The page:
As we age, senescent cells arise everywhere in our body.
Senescent cells are cells that are damaged but refuse to die. Despite their damage, and their malfunctioning, they keep lingering on. Some scientists call them “zombie” cells, because they normally should be dead but they keep living on.
Senescent cells are very damaging to their environment. They secrete numerous substances that promote inflammation or malfunctioning in neighboring cells and tissues. The pro-inflammatory, damaging substances senescent cells secrete can even travel far and wide via the blood to other tissues, causing inflammation or damage everywhere in the body.
Examples of detrimental substances that senescent cells secrete are pro-inflammatory molecules like IL-6 (interleukin 6), IL-1, IL-8, TNF-alpha.
Senescent cells also secrete pro-coagulation substances that can make the blood coagulate faster.
They also secrete substances that break down the extracellular matrix, which is the gel-like glue that glues together all our cells. A more loose extracellular matrix makes other cells behave not as they should (like stem cells, which need a tightly regulated extracellular matrix to be embedded in), or makes it for cancer cells much easier to spread (metastasize). A damaged extracellular matrix also makes the tissues less elastic and plump, which plays a role in skin wrinkling, and weakened blood vessels.
Senescent cells originate everywhere in our body during aging. Senescent cells in the skin contribute to wrinkles. Senescent cells in the blood vessels contribute to atherosclerosis (the clogging up of our blood vessels). Senescent cells in the lungs make the lung tissue more stiff and prone to infections (such as pneumonia).
Also stem cells can become senescent. Senescent stem cells are less able to generate new cells to replenish our tissues, contributing to a decline of these tissues.
In other words: senescent cells are bad. They play a major role in aging.
Where do senescent cells come from?
How do senescent cells arise? They mainly arise due to damage they accrue.
Normally, if a cell becomes too damaged, it kills itself.
However, senescent cells evaded this, and they keep existing. Also, normally, the immune system clears away lots of senescent cells, but during aging the immune system becomes less able to clear senescent cells.
Senescent cells arise due to aging-related damage, caused by the aging-mechanisms we discussed before, such as epigenetic dysregulation, DNA damage, mitochondrial dysfunction, proteotoxic stress (due to protein accumulation) and so on. So fundamental aging processes contribute to the formation of senescent cells.
Senescent cells can also be caused by other kinds of damage, like exposure to UV light, radiation, toxic substances, including some medications, and so on.
How to clear senescent cells?
Scientists are trying to find ways to kill senescent cells.
One method is by creating a peptide that “frees” up an important protein called p53 (to be more precise, the peptide prevents p53 binding to FOXO4, another protein, which inhibits p53).
P53 is an “alarm” protein that kicks into action when a cell becomes too damaged. When p53 is activated by cell damage, three main outcomes can happen:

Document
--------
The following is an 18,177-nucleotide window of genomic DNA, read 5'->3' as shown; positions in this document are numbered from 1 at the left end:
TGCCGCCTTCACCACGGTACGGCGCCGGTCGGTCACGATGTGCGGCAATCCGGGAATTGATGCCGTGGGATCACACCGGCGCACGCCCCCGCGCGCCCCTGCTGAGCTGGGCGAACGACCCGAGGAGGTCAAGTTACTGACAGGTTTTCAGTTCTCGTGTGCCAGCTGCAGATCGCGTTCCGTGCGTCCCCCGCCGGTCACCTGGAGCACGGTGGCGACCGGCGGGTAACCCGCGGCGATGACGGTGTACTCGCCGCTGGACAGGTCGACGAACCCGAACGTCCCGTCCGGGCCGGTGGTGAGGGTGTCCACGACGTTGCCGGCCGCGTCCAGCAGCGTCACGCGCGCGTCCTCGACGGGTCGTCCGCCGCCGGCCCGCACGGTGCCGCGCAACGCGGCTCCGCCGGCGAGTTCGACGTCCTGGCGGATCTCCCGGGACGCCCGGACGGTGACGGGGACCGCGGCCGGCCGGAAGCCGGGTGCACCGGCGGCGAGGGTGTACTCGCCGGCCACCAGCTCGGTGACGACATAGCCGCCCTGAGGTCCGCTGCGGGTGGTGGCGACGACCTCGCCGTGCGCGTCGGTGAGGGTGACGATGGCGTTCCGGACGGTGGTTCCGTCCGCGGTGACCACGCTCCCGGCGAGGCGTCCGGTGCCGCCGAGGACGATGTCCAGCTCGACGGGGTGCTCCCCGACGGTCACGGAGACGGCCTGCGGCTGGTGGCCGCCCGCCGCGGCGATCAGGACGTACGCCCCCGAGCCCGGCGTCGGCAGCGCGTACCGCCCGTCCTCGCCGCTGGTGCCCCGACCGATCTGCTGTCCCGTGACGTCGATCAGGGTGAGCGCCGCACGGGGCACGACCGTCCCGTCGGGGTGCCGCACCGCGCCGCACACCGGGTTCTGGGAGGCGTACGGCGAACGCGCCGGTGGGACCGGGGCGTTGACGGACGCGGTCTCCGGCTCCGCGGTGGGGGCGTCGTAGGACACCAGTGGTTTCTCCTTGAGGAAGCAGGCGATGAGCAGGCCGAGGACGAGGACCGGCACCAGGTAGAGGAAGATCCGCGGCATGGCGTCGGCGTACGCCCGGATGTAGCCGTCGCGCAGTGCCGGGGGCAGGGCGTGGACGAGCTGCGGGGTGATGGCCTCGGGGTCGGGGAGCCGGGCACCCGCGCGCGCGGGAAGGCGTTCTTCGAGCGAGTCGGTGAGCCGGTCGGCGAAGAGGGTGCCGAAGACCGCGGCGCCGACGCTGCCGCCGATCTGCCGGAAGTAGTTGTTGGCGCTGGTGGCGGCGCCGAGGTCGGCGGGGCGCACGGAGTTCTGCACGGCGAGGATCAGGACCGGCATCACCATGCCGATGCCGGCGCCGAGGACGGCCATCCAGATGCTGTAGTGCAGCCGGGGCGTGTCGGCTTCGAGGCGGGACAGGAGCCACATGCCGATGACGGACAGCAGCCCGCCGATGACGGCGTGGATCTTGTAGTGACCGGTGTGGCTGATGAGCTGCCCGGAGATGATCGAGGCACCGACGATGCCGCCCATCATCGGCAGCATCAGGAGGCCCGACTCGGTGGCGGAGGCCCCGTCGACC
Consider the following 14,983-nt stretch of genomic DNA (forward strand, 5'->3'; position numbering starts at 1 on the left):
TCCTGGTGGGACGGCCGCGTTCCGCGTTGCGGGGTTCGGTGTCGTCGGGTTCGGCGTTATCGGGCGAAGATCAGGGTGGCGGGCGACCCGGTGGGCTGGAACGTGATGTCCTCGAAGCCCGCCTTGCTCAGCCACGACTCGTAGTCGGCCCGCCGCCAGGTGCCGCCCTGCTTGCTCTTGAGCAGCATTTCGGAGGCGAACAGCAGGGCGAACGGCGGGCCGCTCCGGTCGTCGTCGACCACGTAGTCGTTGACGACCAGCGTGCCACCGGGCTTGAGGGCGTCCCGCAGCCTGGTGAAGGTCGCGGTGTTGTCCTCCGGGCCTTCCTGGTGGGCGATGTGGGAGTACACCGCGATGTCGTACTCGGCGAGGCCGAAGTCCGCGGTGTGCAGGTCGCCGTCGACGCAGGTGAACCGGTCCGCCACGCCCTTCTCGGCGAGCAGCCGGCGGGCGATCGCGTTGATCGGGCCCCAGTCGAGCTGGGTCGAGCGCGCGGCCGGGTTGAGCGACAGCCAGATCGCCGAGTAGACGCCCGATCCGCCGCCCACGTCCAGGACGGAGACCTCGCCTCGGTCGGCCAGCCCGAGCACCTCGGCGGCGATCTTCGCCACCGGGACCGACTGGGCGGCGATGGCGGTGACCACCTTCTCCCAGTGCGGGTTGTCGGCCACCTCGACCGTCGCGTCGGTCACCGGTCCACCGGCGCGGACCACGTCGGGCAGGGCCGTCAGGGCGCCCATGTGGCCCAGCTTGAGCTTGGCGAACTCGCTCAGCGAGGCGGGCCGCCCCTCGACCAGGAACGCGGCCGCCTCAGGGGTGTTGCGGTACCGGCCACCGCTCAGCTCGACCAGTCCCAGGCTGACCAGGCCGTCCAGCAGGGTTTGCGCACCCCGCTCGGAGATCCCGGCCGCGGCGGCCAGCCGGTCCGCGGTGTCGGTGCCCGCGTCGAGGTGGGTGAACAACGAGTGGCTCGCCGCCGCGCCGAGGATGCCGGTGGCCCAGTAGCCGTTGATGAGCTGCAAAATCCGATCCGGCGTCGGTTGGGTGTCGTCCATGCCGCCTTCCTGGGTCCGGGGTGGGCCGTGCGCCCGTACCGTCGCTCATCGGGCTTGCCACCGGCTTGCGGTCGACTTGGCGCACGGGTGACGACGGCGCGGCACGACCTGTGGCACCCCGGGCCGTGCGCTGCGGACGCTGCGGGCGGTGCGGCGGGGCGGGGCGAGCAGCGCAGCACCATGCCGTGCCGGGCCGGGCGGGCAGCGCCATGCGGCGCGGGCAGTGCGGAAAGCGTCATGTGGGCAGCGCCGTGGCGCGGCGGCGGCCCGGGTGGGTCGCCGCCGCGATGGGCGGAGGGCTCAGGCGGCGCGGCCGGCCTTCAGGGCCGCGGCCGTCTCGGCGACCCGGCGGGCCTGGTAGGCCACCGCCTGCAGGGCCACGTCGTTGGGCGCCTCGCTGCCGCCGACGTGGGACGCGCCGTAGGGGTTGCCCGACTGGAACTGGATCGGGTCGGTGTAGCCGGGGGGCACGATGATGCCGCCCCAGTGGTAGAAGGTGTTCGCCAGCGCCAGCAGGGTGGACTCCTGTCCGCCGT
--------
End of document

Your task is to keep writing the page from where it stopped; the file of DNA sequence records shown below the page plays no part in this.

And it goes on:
- The DNA damage is repaired (when there is not too much damage)
- The cell becomes senescent (when there is more damage), or
- The cell kills itself (when there is too much damage)
By liberating p53, senescent cells are killed. Destroying senescent cells this way resulted in some aspects of rejuvenation in mice (R): it restored fur density, fitness and renal function in both fast aging mice and in naturally aging mice.
Other ways to clear senescent cells is via small molecules (drugs) that target anti-apoptotic pathways (these pathways prevent senescent cells from killing themselves), or by attaching a senolytic drug to an molecule that attaches to receptors found on senescent cells), or by creating senolytic vaccines, which are substances that want to induce the immune system to specifically kill senescent cells (R).
An important aspect to clearing senescent cells, is making sure this intervention is sufficiently “specific”, meaning it kills only senescent cells, not healthy cells. Many small molecules that are called “senolytics” are not specific though, in the sense they can also damage healthy normal cells, including stem cells. So with senolytics, one has to be careful to not overdose or use substances that can damage healthy, non-senescent cells too.
An example of such dirty “senolytics” could be quercetin. This supplement has been shown to also kill stem cells. In fact, in some settings quercetin is actually used to kill remaining stem cells in batches of stem cells that got converted into normal, differentiated cells, to make sure no stem cells remain.
In other words, I would be cautious about taking high amounts of such “senolytics” to “clear” senescent cells, given they could also in such high doses damage normal healthy cells.
Learn more about the hallmarks of aging:
Loss of proteostasis
Telomere attrition & shortening
Advanced Glycation End Products (AGEs) and protein modifications
Stem cell exhaustion
Altered intercellular communication
Deregulated nutrient sensing
Other reasons why we age
Overview of the hallmarks of aging